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Windows Azure – CDN Caching

Since we’ve already covered the use of Service Bus and Caching, it’s time to take in another type of caching known as “CDN”. For example, say you’ve got an application that needs blob data that’s stored to be able to be accessed by people internationally. It could be the latest video related to the Super Bowl that just passed, or even a popular e-book you’ve put out (or drive updates, I’m sure you get it by now!). Even if you’re the type of person to keep your data stored on multiple data centers, it may not be enough if you’ve got a lot of users to account for. If you want the best performance possible, than Windows Azure CDN is what you should be looking into.

The Windows Azure CDN has tons of sites located all across the globe, every single one is capable of storing and managing copies of Windows Azure blob data. The very first time a user accesses the blob data it copies the information it withholds is then copies from the data center itself into the most local CDN storage “facility”.

After this process is finished, anybody who attempts to access the blob data that is located in the same geological vicinity will be transferred to the cached copy that was taken from the original users action. This means that they won’t have to make their way all the way to the nearest Windows Azure data center, which means faster accessing for your users on a consistent basis (that is, if the data is consistently requested).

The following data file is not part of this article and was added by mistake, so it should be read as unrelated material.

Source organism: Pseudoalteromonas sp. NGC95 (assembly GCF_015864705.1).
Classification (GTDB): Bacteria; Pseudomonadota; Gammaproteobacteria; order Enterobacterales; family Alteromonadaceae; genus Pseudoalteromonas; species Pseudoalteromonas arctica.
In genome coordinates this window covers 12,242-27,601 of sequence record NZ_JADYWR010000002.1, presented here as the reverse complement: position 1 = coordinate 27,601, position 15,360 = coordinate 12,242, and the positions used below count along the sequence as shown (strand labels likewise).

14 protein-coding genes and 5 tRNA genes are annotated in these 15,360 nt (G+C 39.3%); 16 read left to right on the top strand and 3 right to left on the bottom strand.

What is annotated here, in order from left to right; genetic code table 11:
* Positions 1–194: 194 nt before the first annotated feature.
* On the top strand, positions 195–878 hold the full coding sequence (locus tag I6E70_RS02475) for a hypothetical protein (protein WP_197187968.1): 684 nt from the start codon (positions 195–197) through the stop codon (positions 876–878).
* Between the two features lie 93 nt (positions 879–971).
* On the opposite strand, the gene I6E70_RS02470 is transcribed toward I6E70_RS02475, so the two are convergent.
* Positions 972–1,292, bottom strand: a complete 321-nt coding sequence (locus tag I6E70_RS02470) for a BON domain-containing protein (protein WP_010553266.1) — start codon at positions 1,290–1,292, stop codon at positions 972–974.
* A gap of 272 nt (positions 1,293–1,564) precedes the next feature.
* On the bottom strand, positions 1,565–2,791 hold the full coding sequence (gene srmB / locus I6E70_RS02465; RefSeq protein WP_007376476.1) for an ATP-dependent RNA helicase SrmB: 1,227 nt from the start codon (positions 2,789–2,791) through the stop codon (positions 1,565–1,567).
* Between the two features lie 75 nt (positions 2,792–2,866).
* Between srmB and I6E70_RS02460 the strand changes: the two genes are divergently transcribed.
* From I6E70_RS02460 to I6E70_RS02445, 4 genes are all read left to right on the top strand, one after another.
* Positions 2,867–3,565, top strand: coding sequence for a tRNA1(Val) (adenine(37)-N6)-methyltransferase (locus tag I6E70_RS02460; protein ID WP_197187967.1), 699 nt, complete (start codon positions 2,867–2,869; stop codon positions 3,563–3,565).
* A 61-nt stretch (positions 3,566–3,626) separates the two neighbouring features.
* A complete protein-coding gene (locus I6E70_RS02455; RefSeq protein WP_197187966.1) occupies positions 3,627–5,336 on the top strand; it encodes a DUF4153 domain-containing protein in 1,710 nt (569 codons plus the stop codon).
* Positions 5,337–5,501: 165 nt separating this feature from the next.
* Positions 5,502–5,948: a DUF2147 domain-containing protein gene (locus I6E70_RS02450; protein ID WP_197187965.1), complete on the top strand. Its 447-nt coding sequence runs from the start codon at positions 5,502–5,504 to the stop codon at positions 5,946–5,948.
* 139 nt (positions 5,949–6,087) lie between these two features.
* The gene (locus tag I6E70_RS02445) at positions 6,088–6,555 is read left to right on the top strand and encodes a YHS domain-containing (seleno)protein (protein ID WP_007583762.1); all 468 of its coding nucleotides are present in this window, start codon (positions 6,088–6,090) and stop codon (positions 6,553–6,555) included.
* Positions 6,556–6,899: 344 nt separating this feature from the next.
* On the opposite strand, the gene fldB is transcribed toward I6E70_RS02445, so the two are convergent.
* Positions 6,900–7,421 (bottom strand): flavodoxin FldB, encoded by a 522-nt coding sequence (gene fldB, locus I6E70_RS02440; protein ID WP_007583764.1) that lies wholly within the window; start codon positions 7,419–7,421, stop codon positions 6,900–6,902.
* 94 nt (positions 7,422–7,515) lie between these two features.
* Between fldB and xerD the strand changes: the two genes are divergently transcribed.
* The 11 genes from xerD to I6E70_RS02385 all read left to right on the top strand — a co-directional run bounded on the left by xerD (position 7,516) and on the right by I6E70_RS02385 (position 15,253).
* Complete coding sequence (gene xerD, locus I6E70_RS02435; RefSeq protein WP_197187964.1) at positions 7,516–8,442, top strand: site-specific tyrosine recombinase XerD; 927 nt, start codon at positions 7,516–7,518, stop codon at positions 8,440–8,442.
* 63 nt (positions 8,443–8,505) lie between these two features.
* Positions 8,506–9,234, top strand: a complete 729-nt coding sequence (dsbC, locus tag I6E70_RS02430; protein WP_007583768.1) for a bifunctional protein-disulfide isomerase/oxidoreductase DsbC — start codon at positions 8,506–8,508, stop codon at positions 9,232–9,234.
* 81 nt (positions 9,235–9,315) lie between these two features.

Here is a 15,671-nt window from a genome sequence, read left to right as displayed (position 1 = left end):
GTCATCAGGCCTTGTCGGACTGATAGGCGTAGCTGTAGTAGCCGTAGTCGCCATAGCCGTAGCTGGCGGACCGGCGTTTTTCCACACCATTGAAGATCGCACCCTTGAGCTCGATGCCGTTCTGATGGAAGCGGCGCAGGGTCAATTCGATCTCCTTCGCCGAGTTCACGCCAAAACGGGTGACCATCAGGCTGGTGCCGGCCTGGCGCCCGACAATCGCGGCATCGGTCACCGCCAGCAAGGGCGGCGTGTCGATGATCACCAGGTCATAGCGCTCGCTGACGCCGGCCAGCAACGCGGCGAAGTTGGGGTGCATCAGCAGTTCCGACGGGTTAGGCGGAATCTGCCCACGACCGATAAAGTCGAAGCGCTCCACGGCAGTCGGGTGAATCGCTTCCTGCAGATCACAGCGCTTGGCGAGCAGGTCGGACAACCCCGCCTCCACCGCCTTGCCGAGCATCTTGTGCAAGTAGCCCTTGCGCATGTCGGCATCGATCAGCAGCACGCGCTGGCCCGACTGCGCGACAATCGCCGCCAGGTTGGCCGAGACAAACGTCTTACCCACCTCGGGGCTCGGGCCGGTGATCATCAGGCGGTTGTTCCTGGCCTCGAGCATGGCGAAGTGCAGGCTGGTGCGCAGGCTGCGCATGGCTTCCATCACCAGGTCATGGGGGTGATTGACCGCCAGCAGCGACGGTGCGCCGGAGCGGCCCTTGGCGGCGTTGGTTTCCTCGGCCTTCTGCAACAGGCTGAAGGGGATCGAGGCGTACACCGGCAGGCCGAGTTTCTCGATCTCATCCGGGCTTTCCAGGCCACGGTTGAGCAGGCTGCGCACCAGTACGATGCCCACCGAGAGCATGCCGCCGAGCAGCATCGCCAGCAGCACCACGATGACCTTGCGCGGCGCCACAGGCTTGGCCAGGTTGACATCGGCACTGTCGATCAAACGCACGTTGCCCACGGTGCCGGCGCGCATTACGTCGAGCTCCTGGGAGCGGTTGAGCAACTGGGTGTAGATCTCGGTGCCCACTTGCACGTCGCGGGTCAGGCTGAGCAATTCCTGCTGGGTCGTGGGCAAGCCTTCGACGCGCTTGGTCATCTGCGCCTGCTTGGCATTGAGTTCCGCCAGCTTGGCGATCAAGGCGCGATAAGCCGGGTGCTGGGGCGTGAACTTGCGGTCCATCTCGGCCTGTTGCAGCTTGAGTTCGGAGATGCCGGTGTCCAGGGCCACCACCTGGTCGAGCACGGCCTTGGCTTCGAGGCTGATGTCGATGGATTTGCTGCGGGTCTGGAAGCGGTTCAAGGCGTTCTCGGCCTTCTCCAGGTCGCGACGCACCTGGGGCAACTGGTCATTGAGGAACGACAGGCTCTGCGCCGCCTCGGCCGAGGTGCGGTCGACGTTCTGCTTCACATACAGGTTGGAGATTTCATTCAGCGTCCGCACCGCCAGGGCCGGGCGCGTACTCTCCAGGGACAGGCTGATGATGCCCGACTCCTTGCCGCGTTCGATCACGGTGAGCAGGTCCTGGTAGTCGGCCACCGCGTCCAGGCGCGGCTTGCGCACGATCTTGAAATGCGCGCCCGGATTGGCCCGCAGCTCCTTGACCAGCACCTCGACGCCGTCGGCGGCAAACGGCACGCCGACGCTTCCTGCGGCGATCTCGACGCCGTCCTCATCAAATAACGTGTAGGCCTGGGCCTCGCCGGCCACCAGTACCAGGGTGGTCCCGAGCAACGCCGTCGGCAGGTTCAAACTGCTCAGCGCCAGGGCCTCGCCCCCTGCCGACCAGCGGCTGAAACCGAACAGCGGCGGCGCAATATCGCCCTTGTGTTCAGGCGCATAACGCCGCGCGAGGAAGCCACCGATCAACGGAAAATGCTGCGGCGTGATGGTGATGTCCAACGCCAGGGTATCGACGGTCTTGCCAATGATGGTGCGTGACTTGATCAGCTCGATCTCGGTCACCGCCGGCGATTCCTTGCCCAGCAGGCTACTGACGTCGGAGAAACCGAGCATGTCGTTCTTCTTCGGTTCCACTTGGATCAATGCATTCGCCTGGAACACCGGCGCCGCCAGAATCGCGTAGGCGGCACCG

Seeing as we’re done with caching for the most part, there’s still one more thing to talk about, which is “Identity”. The process of everything can’t go smooth as silk when the server doesn’t know who or what it’s sending information out to, so identity plays a key role in the process of running a server to it’s fullest potential. Windows Azure Active Directory takes information from every user that connects to its database, then they proceed to provide each user with a st of unique “tokens”. These tokens are assigned to each user and then will decide the amount of authorization they have over an application or a server.

You should also look into Windows Azure Active Directory Access Control, which makes it much easier for an application to identify users through social media outlets. This means that it will allow applications and servers will be able to accurately identify their users through outlets like Facebook, Twitter, MySpace and other social media sites like those. All of these sites provide information about their users within the workings on the actual web site, so these are great ways to figure out the level of authorization for a user.